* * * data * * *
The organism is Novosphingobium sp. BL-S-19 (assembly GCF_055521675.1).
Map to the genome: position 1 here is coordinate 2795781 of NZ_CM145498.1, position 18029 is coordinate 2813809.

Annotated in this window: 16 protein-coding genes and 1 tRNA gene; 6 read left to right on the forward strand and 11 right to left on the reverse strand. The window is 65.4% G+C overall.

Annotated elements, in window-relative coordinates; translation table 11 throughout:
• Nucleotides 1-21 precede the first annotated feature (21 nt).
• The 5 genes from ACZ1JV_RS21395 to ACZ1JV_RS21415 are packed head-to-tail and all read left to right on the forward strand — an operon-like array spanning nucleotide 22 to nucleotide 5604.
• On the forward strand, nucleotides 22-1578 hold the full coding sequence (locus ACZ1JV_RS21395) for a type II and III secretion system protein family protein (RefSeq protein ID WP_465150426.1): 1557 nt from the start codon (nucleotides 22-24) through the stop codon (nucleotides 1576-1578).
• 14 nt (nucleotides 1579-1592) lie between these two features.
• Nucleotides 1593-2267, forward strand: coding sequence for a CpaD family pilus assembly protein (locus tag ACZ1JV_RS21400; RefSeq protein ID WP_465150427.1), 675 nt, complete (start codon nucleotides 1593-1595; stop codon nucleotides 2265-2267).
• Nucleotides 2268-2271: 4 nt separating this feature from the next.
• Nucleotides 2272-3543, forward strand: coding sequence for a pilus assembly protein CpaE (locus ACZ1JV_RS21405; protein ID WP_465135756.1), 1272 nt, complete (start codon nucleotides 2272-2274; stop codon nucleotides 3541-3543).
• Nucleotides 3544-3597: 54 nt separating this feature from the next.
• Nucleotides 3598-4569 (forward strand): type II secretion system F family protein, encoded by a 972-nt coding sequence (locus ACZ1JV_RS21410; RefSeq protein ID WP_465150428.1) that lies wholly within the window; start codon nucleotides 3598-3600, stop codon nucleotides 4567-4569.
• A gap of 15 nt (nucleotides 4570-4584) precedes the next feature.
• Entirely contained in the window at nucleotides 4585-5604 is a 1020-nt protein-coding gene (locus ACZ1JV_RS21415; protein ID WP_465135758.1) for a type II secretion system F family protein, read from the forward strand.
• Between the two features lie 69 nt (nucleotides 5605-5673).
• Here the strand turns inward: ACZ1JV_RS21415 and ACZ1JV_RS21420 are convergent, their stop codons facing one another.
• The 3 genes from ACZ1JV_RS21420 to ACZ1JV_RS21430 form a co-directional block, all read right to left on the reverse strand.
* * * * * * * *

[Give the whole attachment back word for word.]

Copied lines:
The organism is Novosphingobium sp. BL-S-19 (assembly GCF_055521675.1).
Map to the genome: position 1 here is coordinate 2795781 of NZ_CM145498.1, position 18029 is coordinate 2813809.

Annotated in this window: 16 protein-coding genes and 1 tRNA gene; 6 read left to right on the forward strand and 11 right to left on the reverse strand. The window is 65.4% G+C overall.

Annotated elements, in window-relative coordinates; translation table 11 throughout:
• Nucleotides 1-21 precede the first annotated feature (21 nt).
• The 5 genes from ACZ1JV_RS21395 to ACZ1JV_RS21415 are packed head-to-tail and all read left to right on the forward strand — an operon-like array spanning nucleotide 22 to nucleotide 5604.
• On the forward strand, nucleotides 22-1578 hold the full coding sequence (locus ACZ1JV_RS21395) for a type II and III secretion system protein family protein (RefSeq protein ID WP_465150426.1): 1557 nt from the start codon (nucleotides 22-24) through the stop codon (nucleotides 1576-1578).
• 14 nt (nucleotides 1579-1592) lie between these two features.
• Nucleotides 1593-2267, forward strand: coding sequence for a CpaD family pilus assembly protein (locus tag ACZ1JV_RS21400; RefSeq protein ID WP_465150427.1), 675 nt, complete (start codon nucleotides 1593-1595; stop codon nucleotides 2265-2267).
• Nucleotides 2268-2271: 4 nt separating this feature from the next.
• Nucleotides 2272-3543, forward strand: coding sequence for a pilus assembly protein CpaE (locus ACZ1JV_RS21405; protein ID WP_465135756.1), 1272 nt, complete (start codon nucleotides 2272-2274; stop codon nucleotides 3541-3543).
• Nucleotides 3544-3597: 54 nt separating this feature from the next.
• Nucleotides 3598-4569 (forward strand): type II secretion system F family protein, encoded by a 972-nt coding sequence (locus ACZ1JV_RS21410; RefSeq protein ID WP_465150428.1) that lies wholly within the window; start codon nucleotides 3598-3600, stop codon nucleotides 4567-4569.
• A gap of 15 nt (nucleotides 4570-4584) precedes the next feature.
• Entirely contained in the window at nucleotides 4585-5604 is a 1020-nt protein-coding gene (locus ACZ1JV_RS21415; protein ID WP_465135758.1) for a type II secretion system F family protein, read from the forward strand.
• Between the two features lie 69 nt (nucleotides 5605-5673).
• Here the strand turns inward: ACZ1JV_RS21415 and ACZ1JV_RS21420 are convergent, their stop codons facing one another.
• The 3 genes from ACZ1JV_RS21420 to ACZ1JV_RS21430 form a co-directional block, all read right to left on the reverse strand.